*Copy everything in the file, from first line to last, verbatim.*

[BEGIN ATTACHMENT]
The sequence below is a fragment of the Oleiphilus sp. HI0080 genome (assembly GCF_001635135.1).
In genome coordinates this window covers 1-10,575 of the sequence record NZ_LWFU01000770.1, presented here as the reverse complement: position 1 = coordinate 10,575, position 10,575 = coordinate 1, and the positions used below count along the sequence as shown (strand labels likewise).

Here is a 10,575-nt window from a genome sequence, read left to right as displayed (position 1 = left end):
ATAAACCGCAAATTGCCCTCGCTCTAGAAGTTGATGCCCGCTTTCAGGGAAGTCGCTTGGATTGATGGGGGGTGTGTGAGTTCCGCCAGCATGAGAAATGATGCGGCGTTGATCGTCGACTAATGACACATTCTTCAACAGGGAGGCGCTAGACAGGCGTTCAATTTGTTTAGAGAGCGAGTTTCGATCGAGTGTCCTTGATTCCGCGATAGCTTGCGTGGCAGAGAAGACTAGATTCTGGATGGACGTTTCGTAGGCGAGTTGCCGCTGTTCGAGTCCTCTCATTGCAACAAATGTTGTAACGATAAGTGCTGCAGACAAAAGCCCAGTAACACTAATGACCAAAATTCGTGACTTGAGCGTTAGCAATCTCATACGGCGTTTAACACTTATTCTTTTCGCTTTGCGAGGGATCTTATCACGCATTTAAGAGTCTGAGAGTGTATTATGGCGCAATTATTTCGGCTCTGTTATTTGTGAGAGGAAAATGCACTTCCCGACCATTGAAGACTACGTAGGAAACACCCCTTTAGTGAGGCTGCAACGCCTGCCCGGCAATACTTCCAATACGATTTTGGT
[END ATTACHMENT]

The sequence below is a fragment of the Oleiphilus sp. HI0080 genome (assembly GCF_001635135.1).
In genome coordinates this window covers 1-10,575 of the sequence record NZ_LWFU01000770.1, presented here as the reverse complement: position 1 = coordinate 10,575, position 10,575 = coordinate 1, and the positions used below count along the sequence as shown (strand labels likewise).

Here is a 10,575-nt window from a genome sequence, read left to right as displayed (position 1 = left end):
ATAAACCGCAAATTGCCCTCGCTCTAGAAGTTGATGCCCGCTTTCAGGGAAGTCGCTTGGATTGATGGGGGGTGTGTGAGTTCCGCCAGCATGAGAAATGATGCGGCGTTGATCGTCGACTAATGACACATTCTTCAACAGGGAGGCGCTAGACAGGCGTTCAATTTGTTTAGAGAGCGAGTTTCGATCGAGTGTCCTTGATTCCGCGATAGCTTGCGTGGCAGAGAAGACTAGATTCTGGATGGACGTTTCGTAGGCGAGTTGCCGCTGTTCGAGTCCTCTCATTGCAACAAATGTTGTAACGATAAGTGCTGCAGACAAAAGCCCAGTAACACTAATGACCAAAATTCGTGACTTGAGCGTTAGCAATCTCATACGGCGTTTAACACTTATTCTTTTCGCTTTGCGAGGGATCTTATCACGCATTTAAGAGTCTGAGAGTGTATTATGGCGCAATTATTTCGGCTCTGTTATTTGTGAGAGGAAAATGCACTTCCCGACCATTGAAGACTACGTAGGAAACACCCCTTTAGTGAGGCTGCAACGCCTGCCCGGCAATACTTCCAATACGATTTTGGT